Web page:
pydoc and imported modules

Discussion in 'Python' started by schpok, Apr 20, 2007.

  1. schpok

    schpok Guest

    When I "from foo import *" in my __init__.py, sometimes module foo's
    docs will be expanded in the pydocs. It seems to depend in what
    language foo was implemented.

    For example, if you "from math import *" in your __init__.py, you will
    see math's members will appear in the resulting pydocs, as though it's
    part of your module. The behavior is consistent across the C modules I
    am writing.

    However, if you "from foo import *" in your __init__.py, and foo is a
    python file (not a module written in C), foo's members don't appear in
    the resulting pydocs. This also seems to occur in some boost::python
    bindings.

    What is expected behavior? How do ensure foo's docs do or don't appear
    in help, regardless of their implementation language?

    Thanks,
    Schpok
     
    schpok, Apr 20, 2007
    #1
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  2. schpok

    Ron Adam Guest

    Pydoc doesn't check the __module__ attribute of the items imported, it just
    displays what is in the modules name space as if it was defined in that module.

    In __init__.py files where an __all__ variable is defined, it won't show
    items that aren't in __all__. This is probably what you are seeing.

    I'm currently rewriting pydoc, so what behavior would you like to see?

    Cheers,
    Ron
     
    Ron Adam, Apr 25, 2007
    #2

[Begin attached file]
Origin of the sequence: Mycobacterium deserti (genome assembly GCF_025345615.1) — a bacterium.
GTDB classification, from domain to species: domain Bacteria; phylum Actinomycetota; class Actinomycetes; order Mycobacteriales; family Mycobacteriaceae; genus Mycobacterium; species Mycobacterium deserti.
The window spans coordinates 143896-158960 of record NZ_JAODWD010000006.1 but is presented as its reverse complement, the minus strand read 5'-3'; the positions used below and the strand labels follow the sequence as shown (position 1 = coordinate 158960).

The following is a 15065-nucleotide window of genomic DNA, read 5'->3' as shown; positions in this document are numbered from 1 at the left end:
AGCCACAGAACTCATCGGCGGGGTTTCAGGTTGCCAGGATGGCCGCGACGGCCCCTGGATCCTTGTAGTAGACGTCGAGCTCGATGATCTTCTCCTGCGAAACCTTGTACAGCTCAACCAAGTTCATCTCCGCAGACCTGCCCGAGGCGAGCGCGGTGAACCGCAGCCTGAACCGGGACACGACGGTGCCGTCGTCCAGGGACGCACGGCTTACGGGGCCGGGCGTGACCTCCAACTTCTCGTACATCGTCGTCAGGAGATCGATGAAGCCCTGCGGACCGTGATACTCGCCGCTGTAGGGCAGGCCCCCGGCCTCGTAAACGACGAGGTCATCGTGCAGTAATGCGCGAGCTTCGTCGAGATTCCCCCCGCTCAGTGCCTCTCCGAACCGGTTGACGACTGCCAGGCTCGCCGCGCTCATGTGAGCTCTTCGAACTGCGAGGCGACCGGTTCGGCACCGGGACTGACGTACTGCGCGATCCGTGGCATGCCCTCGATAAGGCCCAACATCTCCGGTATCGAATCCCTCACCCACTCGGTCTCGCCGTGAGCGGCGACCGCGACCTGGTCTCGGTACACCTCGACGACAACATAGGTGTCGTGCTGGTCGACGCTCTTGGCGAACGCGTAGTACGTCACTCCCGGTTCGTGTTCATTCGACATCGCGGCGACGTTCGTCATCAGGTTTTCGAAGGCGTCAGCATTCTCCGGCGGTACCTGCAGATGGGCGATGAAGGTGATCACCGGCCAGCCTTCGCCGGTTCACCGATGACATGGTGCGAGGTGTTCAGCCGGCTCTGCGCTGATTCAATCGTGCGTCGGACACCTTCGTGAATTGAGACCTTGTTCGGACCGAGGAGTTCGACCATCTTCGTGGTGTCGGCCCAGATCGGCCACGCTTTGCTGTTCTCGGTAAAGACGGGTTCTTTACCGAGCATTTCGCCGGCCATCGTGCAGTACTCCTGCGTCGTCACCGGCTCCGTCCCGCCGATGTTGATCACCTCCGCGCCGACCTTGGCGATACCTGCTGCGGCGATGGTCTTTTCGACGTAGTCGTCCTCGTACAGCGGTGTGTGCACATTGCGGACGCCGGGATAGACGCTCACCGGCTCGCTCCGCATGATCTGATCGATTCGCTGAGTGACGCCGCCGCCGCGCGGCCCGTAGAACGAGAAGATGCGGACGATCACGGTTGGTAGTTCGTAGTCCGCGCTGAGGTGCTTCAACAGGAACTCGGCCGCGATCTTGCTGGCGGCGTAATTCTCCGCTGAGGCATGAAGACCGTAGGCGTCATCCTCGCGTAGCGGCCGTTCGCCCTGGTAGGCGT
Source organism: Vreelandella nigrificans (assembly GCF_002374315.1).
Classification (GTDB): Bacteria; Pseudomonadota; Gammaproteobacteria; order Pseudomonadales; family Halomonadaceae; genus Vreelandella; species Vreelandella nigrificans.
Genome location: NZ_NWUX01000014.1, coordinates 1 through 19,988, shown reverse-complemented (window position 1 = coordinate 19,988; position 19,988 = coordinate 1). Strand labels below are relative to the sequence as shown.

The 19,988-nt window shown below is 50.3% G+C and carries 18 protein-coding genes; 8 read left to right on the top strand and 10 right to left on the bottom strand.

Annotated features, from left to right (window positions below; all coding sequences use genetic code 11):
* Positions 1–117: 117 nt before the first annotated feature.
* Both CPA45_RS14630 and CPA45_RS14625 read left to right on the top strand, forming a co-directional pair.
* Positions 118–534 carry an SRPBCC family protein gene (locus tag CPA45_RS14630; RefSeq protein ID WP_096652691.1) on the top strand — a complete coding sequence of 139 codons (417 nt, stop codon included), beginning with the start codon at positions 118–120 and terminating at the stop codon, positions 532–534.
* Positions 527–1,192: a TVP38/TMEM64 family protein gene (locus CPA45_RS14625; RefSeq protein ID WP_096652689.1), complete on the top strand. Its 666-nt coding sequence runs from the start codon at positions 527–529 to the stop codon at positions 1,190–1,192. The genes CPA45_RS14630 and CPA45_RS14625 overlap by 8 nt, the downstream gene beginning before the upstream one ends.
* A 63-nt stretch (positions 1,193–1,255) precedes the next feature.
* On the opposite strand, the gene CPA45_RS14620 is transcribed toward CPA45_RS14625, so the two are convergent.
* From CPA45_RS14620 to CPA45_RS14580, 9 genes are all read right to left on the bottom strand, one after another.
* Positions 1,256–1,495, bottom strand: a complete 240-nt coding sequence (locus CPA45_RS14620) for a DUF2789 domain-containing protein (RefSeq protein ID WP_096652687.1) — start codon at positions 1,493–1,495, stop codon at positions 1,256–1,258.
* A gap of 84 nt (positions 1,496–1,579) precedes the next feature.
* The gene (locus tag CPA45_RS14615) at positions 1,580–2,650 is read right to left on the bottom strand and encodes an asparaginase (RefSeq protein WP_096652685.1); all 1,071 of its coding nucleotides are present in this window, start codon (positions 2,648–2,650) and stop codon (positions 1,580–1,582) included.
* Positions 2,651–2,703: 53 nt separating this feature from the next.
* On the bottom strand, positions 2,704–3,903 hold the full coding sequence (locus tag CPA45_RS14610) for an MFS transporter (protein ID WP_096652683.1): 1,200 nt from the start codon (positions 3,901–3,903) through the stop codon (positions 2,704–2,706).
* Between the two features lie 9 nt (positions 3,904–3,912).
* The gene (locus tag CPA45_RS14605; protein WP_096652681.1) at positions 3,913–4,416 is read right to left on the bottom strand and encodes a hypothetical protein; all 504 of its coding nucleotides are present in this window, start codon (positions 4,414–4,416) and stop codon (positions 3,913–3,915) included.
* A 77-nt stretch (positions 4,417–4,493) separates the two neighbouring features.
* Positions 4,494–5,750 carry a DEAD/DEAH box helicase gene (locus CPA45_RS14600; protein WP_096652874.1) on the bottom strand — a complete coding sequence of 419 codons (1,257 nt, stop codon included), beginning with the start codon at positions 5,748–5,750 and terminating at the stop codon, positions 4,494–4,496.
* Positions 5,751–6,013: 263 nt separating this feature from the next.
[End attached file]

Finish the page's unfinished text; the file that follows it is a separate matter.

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  3. schpok

    Ron Adam Guest

    Pydoc doesn't check the __module__ attribute of the items imported, it just
    displays what is in the modules name space as if it was defined in that module.

    In __init__.py files where an __all__ variable is defined, it won't show
    items that aren't in __all__. This is probably what you are seeing.

    I'm currently rewriting pydoc, so what behavior would you like to see?

    Cheers,
    Ron
     
    Ron Adam, Apr 25, 2007
    #3
  4. I see. To make sure all my modules imported * are included in the
    pydocs, I'll add:
    __all__ = dir()
    to the end of my __init__.py file.

    Sometimes I implement a module with submodules, and flatten them out
    in __init__.py so the user sees it all as one single module. For
    example, module 'foobar' may be implemented in _foo and _bar, though I
    want their contents exposed in the single module 'foobar'. So my
    __init__.py would look like:

    from _foo import *
    from _bar import *

    I noticed their pydocs weren't getting expanded if they were a)
    implemented in python, or b) bound using boost::python (regular c
    bindings and pyrex work). Apparently these approaches don't add their
    members to __all__. It's odd to me that you can still call _foo's
    member 'baz' through the foobar namespace, as though it is a member of
    foobar.

    I'm not sure if this is something that needs to be changed in pydoc.
    If __all__ represents the public interface of a module, that should be
    the thing we document. I was confused that __all__ behavior varied
    with implementation, and understand that my python and boost::python
    implementations may not be exporting their interface.

    Thanks for illuminating the problem,

    Schpok
     
    Joshua Schpok, Apr 25, 2007
    #4
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